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μSmartScope: 3D-printed smartphone microscope with motorized automated stage

: Rosado, Luis; Oliveira, João; Vasconcelos, Maria João M.; Correia da Costa, José M.; Elias, Dirk; Cardoso, Jaime S.


Peixoto, N. ; Institute for Systems and Technologies of Information, Control and Communication -INSTICC-, Setubal:
BIOSTEC 2017, 10th International Joint Conference on Biomedical Engineering Systems and Technologies. Proceedings. Vol.1: Biodevices : Porto, Portugal, February 21-23, 2017
SciTePress, 2017
ISBN: 978-989-758-216-5
International Joint Conference on Biomedical Engineering Systems and Technologies (BIOSTEC) <10, 2017, Porto>
International Conference on Biomedical Electronics and Devices (BIODEVICES) <10, 2017, Porto>
Conference Paper
Fraunhofer AICOS ()
microscopy; mobile device; motorized microscopic stage; developing country; Mobile Health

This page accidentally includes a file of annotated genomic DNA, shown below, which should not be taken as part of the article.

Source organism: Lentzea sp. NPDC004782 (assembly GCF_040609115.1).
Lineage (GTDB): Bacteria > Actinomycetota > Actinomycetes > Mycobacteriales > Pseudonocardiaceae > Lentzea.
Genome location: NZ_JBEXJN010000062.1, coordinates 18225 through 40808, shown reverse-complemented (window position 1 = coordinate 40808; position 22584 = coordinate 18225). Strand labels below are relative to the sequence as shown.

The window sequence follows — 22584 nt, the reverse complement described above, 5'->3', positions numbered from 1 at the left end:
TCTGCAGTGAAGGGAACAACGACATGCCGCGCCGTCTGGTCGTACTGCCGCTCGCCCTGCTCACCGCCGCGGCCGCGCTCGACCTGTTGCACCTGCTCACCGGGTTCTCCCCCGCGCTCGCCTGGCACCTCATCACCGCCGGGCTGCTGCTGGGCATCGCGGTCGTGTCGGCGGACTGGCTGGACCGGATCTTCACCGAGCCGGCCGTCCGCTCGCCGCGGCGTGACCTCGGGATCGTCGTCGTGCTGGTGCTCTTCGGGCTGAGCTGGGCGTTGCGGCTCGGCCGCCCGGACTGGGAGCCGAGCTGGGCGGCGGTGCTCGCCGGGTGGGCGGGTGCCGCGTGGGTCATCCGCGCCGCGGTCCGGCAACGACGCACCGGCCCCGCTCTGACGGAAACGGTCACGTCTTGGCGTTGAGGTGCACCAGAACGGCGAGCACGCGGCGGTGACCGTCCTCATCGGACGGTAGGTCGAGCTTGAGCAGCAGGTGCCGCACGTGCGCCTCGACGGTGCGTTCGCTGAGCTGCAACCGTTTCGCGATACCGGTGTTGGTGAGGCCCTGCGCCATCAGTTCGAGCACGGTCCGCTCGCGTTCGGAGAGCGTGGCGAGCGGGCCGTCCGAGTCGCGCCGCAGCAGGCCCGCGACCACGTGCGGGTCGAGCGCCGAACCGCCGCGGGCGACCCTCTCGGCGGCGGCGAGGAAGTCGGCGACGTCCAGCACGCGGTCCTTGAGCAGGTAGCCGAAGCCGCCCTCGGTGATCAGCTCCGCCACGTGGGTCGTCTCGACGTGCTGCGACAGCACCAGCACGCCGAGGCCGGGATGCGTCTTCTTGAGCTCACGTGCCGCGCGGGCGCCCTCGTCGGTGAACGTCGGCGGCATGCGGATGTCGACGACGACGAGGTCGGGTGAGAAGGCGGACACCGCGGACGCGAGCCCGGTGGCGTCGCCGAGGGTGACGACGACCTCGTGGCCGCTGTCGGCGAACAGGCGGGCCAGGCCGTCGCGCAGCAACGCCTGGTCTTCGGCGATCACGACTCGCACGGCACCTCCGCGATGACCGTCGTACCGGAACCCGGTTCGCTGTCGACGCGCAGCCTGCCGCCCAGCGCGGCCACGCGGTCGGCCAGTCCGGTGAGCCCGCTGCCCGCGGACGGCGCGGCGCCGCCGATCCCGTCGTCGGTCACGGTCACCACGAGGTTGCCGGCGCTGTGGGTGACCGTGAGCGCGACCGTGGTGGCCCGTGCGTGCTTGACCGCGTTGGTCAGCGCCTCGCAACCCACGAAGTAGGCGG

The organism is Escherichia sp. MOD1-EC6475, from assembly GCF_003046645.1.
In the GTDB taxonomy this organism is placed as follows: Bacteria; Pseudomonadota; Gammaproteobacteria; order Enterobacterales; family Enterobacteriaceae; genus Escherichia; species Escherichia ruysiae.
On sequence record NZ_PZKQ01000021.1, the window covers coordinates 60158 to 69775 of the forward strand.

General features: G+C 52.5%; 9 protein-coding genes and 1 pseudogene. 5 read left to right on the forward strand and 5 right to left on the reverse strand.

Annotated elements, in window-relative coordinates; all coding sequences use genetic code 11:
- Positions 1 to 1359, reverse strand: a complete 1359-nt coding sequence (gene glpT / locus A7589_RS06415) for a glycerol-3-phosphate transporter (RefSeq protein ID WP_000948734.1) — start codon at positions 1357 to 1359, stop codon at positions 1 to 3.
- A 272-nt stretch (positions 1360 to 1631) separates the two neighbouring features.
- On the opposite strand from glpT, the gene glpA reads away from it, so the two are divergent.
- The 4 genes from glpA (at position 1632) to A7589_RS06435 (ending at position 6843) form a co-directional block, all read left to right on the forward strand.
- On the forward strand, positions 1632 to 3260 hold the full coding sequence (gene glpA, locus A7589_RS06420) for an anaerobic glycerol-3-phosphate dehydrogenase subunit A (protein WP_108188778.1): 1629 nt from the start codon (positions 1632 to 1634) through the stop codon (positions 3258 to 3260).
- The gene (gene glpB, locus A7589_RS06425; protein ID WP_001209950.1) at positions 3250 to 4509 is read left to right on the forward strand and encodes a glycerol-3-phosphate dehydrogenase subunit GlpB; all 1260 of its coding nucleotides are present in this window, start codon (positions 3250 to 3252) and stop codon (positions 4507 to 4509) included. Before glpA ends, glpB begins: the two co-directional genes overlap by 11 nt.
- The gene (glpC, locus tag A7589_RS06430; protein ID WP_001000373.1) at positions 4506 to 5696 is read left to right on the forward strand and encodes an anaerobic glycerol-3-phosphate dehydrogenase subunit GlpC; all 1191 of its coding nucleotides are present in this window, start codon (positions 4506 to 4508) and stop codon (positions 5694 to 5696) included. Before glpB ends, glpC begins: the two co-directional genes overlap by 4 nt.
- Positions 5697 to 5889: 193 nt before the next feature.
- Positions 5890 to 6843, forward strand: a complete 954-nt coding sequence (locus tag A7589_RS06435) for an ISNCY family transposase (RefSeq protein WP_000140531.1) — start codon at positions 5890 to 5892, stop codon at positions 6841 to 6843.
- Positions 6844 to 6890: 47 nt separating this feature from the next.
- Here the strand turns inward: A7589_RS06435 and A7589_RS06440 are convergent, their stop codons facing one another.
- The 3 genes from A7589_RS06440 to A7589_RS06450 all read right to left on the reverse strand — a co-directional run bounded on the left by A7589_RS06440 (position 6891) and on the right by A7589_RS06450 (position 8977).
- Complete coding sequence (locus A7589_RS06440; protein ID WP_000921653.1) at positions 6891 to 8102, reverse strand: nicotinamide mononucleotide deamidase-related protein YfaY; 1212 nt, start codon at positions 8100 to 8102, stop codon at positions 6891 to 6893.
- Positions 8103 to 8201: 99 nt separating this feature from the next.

Microscopic examination is currently the gold standard test for diagnosis of several neglected tropical diseases. However, reliable identification of parasitic infections requires in-depth train and access to proper equipment for subsequent microscopic analysis. These requirements are closely related with the increasing interest in the development of computer-aided diagnosis systems, and Mobile Health is starting to play an important role when it comes to health in Africa, allowing for distributed solutions that provide access to complex diagnosis even in rural areas. In this paper, we present a 3D-printed microscope that can easily be attached to a wide range of mobile devices models. To the best of our knowledge, this is the first proposed smartphone-based alternative to conventional microscopy that allows autonomous acquisition of a pre-defined number of images at 1000x magnification with suitable resolution, by using a motorized automated stage fully powered and controlled by a smartphone, without the need of manual focus of the smear slide. Reference smears slides with different parasites were used to test the device. The acquired images showed that was possible to visually detect those agents, which clearly illustrate the potential that this device can have, specially in developing countries with limited access to healthcare services.